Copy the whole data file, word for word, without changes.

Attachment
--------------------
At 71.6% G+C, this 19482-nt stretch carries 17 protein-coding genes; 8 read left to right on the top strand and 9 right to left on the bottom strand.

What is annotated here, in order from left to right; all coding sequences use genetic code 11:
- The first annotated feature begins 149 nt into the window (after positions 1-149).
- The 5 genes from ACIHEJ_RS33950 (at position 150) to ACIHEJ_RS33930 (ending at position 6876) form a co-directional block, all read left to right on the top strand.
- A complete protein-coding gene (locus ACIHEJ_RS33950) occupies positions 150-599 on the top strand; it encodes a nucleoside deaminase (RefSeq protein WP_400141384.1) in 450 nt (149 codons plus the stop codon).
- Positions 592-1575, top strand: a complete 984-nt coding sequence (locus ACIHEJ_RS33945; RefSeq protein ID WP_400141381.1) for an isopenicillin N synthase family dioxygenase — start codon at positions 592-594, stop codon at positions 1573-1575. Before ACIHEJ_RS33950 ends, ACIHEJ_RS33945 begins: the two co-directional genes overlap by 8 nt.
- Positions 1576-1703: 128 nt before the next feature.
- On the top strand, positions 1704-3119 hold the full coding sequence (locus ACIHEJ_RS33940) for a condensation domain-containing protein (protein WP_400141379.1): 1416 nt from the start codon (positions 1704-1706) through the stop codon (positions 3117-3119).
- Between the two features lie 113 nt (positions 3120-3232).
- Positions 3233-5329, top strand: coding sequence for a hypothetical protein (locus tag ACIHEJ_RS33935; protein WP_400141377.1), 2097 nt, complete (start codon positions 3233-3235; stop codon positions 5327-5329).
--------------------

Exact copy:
At 71.6% G+C, this 19482-nt stretch carries 17 protein-coding genes; 8 read left to right on the top strand and 9 right to left on the bottom strand.

What is annotated here, in order from left to right; all coding sequences use genetic code 11:
- The first annotated feature begins 149 nt into the window (after positions 1-149).
- The 5 genes from ACIHEJ_RS33950 (at position 150) to ACIHEJ_RS33930 (ending at position 6876) form a co-directional block, all read left to right on the top strand.
- A complete protein-coding gene (locus ACIHEJ_RS33950) occupies positions 150-599 on the top strand; it encodes a nucleoside deaminase (RefSeq protein WP_400141384.1) in 450 nt (149 codons plus the stop codon).
- Positions 592-1575, top strand: a complete 984-nt coding sequence (locus ACIHEJ_RS33945; RefSeq protein ID WP_400141381.1) for an isopenicillin N synthase family dioxygenase — start codon at positions 592-594, stop codon at positions 1573-1575. Before ACIHEJ_RS33950 ends, ACIHEJ_RS33945 begins: the two co-directional genes overlap by 8 nt.
- Positions 1576-1703: 128 nt before the next feature.
- On the top strand, positions 1704-3119 hold the full coding sequence (locus ACIHEJ_RS33940) for a condensation domain-containing protein (protein WP_400141379.1): 1416 nt from the start codon (positions 1704-1706) through the stop codon (positions 3117-3119).
- Between the two features lie 113 nt (positions 3120-3232).
- Positions 3233-5329, top strand: coding sequence for a hypothetical protein (locus tag ACIHEJ_RS33935; protein WP_400141377.1), 2097 nt, complete (start codon positions 3233-3235; stop codon positions 5327-5329).